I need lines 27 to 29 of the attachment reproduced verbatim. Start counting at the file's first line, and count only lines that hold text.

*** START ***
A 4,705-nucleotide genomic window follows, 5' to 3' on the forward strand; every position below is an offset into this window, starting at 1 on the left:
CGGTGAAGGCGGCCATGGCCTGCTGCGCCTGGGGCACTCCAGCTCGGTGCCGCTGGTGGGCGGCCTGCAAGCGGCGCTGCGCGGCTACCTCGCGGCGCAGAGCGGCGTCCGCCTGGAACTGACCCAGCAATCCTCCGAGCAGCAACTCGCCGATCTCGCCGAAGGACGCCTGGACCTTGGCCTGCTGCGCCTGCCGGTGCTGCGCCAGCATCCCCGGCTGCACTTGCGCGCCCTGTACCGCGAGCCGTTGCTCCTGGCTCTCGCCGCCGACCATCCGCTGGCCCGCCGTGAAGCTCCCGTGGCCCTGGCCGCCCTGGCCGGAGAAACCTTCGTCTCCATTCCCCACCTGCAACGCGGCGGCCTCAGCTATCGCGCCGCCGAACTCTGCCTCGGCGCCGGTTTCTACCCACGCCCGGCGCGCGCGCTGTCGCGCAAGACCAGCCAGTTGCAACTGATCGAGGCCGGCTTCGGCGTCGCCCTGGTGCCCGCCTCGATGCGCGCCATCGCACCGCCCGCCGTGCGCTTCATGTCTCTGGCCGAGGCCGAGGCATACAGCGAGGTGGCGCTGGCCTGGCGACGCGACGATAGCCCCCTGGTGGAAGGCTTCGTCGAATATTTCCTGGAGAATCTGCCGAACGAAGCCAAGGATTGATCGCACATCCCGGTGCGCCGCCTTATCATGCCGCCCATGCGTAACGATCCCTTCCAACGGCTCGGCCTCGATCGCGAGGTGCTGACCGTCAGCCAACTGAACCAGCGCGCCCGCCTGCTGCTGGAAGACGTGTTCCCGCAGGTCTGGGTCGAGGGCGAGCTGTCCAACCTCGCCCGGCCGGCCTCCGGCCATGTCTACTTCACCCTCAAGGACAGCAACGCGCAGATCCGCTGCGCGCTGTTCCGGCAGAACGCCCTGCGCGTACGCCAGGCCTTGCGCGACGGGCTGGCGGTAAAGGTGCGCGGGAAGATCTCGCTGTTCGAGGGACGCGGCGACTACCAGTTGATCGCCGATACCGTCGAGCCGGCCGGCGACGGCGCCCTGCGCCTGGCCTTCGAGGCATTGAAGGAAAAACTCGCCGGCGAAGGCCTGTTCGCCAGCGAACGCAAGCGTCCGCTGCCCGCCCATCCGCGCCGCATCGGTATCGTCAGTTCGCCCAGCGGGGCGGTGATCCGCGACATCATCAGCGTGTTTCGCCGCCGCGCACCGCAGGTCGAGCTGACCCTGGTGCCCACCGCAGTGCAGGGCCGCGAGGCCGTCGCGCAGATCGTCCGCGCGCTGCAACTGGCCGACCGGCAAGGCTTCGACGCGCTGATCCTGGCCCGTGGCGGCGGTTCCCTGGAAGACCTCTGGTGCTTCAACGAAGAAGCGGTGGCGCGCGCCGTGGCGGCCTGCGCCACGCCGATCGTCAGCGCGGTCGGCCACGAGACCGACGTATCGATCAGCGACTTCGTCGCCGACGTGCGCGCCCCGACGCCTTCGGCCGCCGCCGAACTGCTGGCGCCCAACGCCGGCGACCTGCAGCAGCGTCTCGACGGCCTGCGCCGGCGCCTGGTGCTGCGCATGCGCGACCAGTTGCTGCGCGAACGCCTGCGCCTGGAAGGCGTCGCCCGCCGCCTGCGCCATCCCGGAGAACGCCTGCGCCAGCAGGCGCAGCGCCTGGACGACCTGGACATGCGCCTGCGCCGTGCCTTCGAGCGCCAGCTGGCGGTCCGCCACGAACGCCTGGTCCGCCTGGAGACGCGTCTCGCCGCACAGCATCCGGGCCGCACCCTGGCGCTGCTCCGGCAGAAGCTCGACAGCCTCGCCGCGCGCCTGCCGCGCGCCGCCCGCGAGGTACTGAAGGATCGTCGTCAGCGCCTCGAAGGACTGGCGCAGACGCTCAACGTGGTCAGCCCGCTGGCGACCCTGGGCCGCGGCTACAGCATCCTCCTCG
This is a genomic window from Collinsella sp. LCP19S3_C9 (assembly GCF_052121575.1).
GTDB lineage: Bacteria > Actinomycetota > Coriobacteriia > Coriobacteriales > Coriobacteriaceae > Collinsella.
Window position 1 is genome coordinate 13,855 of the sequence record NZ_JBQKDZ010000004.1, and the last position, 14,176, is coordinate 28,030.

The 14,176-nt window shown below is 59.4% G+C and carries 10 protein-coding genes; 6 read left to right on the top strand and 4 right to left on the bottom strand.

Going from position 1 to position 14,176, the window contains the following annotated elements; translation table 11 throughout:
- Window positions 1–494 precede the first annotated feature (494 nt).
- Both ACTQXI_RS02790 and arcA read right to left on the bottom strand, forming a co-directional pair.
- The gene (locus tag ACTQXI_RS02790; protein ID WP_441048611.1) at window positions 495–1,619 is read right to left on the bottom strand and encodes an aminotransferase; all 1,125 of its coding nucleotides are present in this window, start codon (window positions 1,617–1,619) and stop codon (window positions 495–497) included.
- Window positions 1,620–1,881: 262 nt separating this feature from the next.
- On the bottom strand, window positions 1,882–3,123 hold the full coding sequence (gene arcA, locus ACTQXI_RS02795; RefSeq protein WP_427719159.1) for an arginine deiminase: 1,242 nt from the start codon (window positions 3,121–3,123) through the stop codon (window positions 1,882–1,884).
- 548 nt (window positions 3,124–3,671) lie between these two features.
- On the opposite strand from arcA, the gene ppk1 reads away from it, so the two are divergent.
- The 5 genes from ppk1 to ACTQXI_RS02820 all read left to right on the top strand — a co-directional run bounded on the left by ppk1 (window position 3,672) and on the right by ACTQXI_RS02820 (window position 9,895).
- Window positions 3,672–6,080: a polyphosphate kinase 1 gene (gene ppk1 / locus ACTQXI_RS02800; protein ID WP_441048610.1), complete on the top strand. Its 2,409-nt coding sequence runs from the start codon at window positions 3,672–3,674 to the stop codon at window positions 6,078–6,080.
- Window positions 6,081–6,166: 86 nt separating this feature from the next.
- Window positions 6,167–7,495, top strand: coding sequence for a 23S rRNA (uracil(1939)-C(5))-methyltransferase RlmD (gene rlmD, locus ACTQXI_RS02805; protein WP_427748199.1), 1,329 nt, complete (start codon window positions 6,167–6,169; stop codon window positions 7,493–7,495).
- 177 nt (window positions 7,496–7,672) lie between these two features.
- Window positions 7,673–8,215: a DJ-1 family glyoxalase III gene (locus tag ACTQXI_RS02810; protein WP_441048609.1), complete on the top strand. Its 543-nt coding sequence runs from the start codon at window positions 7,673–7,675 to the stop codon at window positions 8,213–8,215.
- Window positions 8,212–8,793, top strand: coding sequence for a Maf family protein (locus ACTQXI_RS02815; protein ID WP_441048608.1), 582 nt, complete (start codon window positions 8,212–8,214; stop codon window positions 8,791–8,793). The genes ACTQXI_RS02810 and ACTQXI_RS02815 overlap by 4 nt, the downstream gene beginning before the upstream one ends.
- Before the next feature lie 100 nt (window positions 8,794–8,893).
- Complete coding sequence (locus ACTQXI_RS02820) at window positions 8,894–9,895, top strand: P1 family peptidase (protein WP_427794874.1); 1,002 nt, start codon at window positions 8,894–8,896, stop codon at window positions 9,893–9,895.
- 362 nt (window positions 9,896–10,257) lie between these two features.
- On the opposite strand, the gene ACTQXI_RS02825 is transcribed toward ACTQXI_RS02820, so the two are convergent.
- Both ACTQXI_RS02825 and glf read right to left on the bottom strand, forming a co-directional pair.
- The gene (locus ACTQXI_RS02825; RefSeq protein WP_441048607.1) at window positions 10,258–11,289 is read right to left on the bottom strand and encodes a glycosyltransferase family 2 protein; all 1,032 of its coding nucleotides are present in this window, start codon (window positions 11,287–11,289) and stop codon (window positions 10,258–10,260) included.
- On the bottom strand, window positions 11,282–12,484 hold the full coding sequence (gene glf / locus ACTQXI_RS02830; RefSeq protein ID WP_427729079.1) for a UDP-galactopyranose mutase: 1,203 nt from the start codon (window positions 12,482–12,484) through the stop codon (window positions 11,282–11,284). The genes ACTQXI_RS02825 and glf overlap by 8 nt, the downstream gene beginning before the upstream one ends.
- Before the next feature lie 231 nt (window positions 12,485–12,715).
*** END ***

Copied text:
- The gene (locus ACTQXI_RS02825; RefSeq protein WP_441048607.1) at window positions 10,258–11,289 is read right to left on the bottom strand and encodes a glycosyltransferase family 2 protein; all 1,032 of its coding nucleotides are present in this window, start codon (window positions 11,287–11,289) and stop codon (window positions 10,258–10,260) included.
- On the bottom strand, window positions 11,282–12,484 hold the full coding sequence (gene glf / locus ACTQXI_RS02830; RefSeq protein ID WP_427729079.1) for a UDP-galactopyranose mutase: 1,203 nt from the start codon (window positions 12,482–12,484) through the stop codon (window positions 11,282–11,284). The genes ACTQXI_RS02825 and glf overlap by 8 nt, the downstream gene beginning before the upstream one ends.
- Before the next feature lie 231 nt (window positions 12,485–12,715).